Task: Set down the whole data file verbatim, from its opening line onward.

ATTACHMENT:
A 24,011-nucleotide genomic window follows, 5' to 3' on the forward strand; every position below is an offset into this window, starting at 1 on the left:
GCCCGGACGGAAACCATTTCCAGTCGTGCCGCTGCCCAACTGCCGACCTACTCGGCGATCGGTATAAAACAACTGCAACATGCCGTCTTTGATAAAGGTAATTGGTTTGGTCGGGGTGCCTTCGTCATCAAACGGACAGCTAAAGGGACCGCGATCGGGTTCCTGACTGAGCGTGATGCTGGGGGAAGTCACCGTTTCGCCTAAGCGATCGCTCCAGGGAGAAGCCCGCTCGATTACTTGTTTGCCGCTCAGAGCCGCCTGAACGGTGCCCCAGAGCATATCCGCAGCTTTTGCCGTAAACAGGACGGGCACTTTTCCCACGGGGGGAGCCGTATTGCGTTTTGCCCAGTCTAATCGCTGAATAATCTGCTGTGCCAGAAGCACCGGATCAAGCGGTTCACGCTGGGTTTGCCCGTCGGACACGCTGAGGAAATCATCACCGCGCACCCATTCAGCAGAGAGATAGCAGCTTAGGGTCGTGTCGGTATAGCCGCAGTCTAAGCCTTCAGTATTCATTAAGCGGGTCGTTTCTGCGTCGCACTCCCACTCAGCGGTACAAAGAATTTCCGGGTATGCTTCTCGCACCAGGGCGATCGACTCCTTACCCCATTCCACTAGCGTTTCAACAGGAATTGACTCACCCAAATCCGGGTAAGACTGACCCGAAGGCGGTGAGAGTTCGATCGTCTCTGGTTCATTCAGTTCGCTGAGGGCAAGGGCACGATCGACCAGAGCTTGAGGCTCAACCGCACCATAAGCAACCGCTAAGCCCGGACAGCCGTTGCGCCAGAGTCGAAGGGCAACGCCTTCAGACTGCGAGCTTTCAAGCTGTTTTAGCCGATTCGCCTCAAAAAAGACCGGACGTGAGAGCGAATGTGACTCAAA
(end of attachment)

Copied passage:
A 24,011-nucleotide genomic window follows, 5' to 3' on the forward strand; every position below is an offset into this window, starting at 1 on the left:
GCCCGGACGGAAACCATTTCCAGTCGTGCCGCTGCCCAACTGCCGACCTACTCGGCGATCGGTATAAAACAACTGCAACATGCCGTCTTTGATAAAGGTAATTGGTTTGGTCGGGGTGCCTTCGTCATCAAACGGACAGCTAAAGGGACCGCGATCGGGTTCCTGACTGAGCGTGATGCTGGGGGAAGTCACCGTTTCGCCTAAGCGATCGCTCCAGGGAGAAGCCCGCTCGATTACTTGTTTGCCGCTCAGAGCCGCCTGAACGGTGCCCCAGAGCATATCCGCAGCTTTTGCCGTAAACAGGACGGGCACTTTTCCCACGGGGGGAGCCGTATTGCGTTTTGCCCAGTCTAATCGCTGAATAATCTGCTGTGCCAGAAGCACCGGATCAAGCGGTTCACGCTGGGTTTGCCCGTCGGACACGCTGAGGAAATCATCACCGCGCACCCATTCAGCAGAGAGATAGCAGCTTAGGGTCGTGTCGGTATAGCCGCAGTCTAAGCCTTCAGTATTCATTAAGCGGGTCGTTTCTGCGTCGCACTCCCACTCAGCGGTACAAAGAATTTCCGGGTATGCTTCTCGCACCAGGGCGATCGACTCCTTACCCCATTCCACTAGCGTTTCAACAGGAATTGACTCACCCAAATCCGGGTAAGACTGACCCGAAGGCGGTGAGAGTTCGATCGTCTCTGGTTCATTCAGTTCGCTGAGGGCAAGGGCACGATCGACCAGAGCTTGAGGCTCAACCGCACCATAAGCAACCGCTAAGCCCGGACAGCCGTTGCGCCAGAGTCGAAGGGCAACGCCTTCAGACTGCGAGCTTTCAAGCTGTTTTAGCCGATTCGCCTCAAAAAAGACCGGACGTGAGAGCGAATGTGACTCAAA